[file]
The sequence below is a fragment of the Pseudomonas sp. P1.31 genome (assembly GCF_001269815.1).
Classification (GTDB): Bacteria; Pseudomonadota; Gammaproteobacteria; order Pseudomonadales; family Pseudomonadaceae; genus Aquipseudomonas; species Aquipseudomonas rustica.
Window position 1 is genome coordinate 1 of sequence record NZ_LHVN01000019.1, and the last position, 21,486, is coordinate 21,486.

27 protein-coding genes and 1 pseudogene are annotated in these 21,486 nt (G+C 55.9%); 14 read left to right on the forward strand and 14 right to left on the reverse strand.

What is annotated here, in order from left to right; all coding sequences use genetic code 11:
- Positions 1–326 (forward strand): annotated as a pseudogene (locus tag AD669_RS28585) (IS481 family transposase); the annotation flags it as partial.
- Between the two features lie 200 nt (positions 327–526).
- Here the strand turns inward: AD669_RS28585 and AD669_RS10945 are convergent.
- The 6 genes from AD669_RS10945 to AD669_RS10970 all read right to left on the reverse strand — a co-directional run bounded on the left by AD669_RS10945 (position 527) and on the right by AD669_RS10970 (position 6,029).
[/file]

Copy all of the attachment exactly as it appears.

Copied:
The sequence below is a fragment of the Pseudomonas sp. P1.31 genome (assembly GCF_001269815.1).
Classification (GTDB): Bacteria; Pseudomonadota; Gammaproteobacteria; order Pseudomonadales; family Pseudomonadaceae; genus Aquipseudomonas; species Aquipseudomonas rustica.
Window position 1 is genome coordinate 1 of sequence record NZ_LHVN01000019.1, and the last position, 21,486, is coordinate 21,486.

27 protein-coding genes and 1 pseudogene are annotated in these 21,486 nt (G+C 55.9%); 14 read left to right on the forward strand and 14 right to left on the reverse strand.

What is annotated here, in order from left to right; all coding sequences use genetic code 11:
- Positions 1–326 (forward strand): annotated as a pseudogene (locus tag AD669_RS28585) (IS481 family transposase); the annotation flags it as partial.
- Between the two features lie 200 nt (positions 327–526).
- Here the strand turns inward: AD669_RS28585 and AD669_RS10945 are convergent.
- The 6 genes from AD669_RS10945 to AD669_RS10970 all read right to left on the reverse strand — a co-directional run bounded on the left by AD669_RS10945 (position 527) and on the right by AD669_RS10970 (position 6,029).